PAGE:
Tue, Mar 5, 2013 : 3:24 p.m.

Time and again my theory is proven correct. The Mayor and the City Council are a bunch of visionless, small-minded ne'er-do-wells who couldn't survive in the private sector and now impose their petty banality on the right of us. The only quality any of the city council members have is the ability to put campaign signs on peoples lawns and knock on a few doors. Case in point; YOU CAN'T STOP PROGRESS! We may all idealize and wish Ann Arbor to remain a Normal Rockwell painting, but it's not going to happen!


Tue, Mar 5, 2013 : 3:17 p.m.

"The result of that work was a site with special limitations on height and setbacks that still allowed for the dense, tall construction that the land was entitled to and the neighboring properties had already achieved." The LAND was ENTITLED to? Since when does land have entitlements? What a ridiculous statement. If the city doesn't want the project, then they should be able to stop it. It's a monster mega student warehouse built by out of town "developers" who have no regard or concern for anything other than their fatter wallets $$$$$$. They don't live with the negative consequences of their project. I agree with other posters that the majority of permanent residents of the city do not want this monster invading downtown. Why doesn't the city put these projects up for a vote when they are at the proposal stages before commitments are made?


Tue, Mar 5, 2013 : 9:03 p.m.

JRW - "If the city doesn't want the project, then they should be able to stop it." That doesn't sound like a very democratic position. If the city doesn't want me to watch TV on Tuesday nights, does the city get to stop me from doing so? The city made up the zoning laws and the developer is following what has been put in place.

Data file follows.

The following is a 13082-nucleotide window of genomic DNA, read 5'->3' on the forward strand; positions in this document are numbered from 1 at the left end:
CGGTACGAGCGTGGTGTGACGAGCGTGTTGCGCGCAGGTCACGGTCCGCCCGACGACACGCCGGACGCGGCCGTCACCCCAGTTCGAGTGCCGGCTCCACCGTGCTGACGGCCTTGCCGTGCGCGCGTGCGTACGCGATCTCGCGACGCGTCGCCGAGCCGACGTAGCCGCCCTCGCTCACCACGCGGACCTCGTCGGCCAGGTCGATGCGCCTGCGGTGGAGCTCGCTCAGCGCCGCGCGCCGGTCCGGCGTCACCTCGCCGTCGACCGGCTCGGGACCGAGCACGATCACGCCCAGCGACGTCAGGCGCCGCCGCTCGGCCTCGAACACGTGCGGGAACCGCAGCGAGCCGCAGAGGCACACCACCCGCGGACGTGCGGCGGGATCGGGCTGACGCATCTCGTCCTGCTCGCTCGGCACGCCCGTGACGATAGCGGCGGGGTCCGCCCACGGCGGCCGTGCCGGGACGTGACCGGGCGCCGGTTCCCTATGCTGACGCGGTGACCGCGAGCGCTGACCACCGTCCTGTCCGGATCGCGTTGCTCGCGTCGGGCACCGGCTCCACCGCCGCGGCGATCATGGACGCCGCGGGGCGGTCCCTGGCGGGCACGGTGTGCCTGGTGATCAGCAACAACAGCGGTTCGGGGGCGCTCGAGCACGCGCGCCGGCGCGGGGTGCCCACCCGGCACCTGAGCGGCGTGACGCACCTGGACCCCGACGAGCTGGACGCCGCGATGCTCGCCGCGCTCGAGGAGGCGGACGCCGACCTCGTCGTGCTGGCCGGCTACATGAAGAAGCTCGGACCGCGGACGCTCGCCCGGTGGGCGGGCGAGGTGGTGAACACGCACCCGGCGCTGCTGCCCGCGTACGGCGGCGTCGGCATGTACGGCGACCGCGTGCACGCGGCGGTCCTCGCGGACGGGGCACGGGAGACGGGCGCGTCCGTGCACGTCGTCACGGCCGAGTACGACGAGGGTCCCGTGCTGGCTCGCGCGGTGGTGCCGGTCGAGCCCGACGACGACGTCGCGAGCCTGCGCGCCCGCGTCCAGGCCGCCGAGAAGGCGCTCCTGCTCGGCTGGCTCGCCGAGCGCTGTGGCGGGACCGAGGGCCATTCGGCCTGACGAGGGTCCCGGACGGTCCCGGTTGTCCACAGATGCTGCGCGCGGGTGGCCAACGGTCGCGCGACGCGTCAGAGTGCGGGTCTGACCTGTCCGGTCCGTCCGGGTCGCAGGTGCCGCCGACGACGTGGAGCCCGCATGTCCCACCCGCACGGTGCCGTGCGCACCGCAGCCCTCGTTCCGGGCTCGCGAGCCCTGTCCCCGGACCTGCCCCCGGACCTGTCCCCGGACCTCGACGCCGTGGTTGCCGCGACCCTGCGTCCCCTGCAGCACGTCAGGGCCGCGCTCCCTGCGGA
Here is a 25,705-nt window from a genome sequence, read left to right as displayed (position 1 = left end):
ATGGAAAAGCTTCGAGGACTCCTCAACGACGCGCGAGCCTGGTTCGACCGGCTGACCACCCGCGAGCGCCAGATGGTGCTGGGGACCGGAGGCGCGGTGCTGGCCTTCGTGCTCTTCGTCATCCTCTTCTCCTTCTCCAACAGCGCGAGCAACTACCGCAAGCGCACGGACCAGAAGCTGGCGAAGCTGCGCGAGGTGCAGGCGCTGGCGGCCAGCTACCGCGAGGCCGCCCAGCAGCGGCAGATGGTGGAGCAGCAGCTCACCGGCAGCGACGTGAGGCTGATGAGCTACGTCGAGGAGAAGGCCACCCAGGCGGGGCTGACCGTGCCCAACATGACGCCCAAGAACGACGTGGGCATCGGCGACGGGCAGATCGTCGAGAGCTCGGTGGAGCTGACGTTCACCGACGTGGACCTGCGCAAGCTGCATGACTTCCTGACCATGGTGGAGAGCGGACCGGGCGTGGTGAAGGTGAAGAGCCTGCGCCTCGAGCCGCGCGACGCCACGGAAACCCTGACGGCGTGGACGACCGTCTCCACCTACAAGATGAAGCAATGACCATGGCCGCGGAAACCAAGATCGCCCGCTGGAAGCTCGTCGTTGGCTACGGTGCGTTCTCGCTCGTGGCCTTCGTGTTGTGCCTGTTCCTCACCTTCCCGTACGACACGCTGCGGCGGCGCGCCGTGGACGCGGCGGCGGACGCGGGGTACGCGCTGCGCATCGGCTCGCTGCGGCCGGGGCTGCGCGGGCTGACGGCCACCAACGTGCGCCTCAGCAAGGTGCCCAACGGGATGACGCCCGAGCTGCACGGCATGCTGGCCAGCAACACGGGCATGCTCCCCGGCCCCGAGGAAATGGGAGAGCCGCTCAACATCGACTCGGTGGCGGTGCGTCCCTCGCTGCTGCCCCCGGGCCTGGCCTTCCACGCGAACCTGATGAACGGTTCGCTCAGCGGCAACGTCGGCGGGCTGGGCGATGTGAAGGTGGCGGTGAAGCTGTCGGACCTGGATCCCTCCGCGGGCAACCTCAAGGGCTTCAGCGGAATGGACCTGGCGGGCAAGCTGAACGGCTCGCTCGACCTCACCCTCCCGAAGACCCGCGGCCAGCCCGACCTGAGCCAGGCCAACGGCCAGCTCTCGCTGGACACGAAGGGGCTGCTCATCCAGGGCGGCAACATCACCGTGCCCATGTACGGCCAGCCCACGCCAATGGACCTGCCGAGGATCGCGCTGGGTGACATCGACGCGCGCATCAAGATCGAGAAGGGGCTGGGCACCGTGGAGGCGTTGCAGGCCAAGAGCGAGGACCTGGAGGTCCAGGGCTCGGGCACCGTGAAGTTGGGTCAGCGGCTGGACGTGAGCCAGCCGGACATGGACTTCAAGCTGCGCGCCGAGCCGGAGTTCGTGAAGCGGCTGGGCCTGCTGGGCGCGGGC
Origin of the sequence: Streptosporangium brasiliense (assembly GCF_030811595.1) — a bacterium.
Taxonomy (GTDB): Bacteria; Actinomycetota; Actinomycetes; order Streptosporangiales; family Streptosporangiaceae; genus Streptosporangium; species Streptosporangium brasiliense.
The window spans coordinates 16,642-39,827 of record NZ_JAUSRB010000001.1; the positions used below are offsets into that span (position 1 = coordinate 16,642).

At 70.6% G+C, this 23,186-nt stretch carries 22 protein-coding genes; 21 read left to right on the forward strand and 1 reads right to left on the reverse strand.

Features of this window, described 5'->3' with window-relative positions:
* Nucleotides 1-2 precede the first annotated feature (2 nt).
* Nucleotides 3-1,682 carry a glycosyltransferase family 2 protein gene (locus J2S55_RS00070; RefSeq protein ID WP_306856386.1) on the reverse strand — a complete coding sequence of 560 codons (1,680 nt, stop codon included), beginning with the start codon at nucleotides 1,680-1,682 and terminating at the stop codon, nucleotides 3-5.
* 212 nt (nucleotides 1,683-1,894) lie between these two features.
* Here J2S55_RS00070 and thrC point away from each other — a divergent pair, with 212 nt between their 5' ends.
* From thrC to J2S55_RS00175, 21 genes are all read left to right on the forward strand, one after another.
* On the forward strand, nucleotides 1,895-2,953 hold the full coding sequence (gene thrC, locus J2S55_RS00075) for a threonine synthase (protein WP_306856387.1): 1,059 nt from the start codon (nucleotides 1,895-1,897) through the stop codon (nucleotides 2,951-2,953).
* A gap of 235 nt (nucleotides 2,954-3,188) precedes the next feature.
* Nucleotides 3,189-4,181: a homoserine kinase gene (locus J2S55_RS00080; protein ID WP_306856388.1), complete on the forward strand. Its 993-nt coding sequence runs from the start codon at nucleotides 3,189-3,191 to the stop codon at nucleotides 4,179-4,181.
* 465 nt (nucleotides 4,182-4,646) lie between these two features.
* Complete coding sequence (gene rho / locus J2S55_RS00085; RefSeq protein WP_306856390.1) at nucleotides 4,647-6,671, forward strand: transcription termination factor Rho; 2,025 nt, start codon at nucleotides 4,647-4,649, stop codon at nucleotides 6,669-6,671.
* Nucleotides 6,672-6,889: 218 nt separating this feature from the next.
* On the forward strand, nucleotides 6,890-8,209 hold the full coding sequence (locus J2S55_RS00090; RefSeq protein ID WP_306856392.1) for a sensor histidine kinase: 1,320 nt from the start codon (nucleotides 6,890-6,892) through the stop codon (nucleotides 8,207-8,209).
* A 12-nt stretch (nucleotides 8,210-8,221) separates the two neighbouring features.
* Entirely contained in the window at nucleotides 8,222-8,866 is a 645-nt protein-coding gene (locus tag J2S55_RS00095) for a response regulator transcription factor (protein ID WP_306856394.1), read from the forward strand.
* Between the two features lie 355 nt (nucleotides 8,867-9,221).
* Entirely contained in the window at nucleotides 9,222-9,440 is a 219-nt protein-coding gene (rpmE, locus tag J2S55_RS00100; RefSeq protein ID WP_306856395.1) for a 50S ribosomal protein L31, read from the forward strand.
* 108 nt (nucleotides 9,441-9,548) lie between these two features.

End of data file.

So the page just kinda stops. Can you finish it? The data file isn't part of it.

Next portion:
Tue, Mar 5, 2013 : 7:19 p.m.

In land development, the ENTITLEMENT process is the legal method of obtaining the necessary approvals for the right to develop property for a desired use. This process is highly dependent on the desired use, if the desired use conforms with the current zoning for the property, the particular jurisdiction(s) the property is subject to and the size of the property.


Tue, Mar 5, 2013 : 3:16 p.m.

The truth was told last night by Mr. Thompson. This site has always been zoned for intense development. The previous zoning allowed it to be developed to a building area 6.6 times the site area with UNLIMITED height. The new zoning modified this zoning which had been in place for decades. It restricted the height to 150 feet and allowed the building to be 7 times the site area in size. The development proposed is 6.8 times. So any informed neighbor to this parcel for the past forty to fifty years should have been aware of this development potential, especially once the Campus Inn and then Sloan Plaza were built. As Claude Raines said looking a Bogart in the movie Casablanca," I'am shocked, just shocked (there is development going on here) there is gambling going on here!!" Remember the drafters (some of them the very opponents of this project) of the Downtown Ann Arbor Design Guidelines wrote into the description of the character overlay district for this site, "There is (will be) a significant contrast between the massing of the structures with in the character district and the adjacent historic neighborhoods." And so by there hand it is.

Jeff Crockett

Wed, Mar 6, 2013 : 1:06 a.m.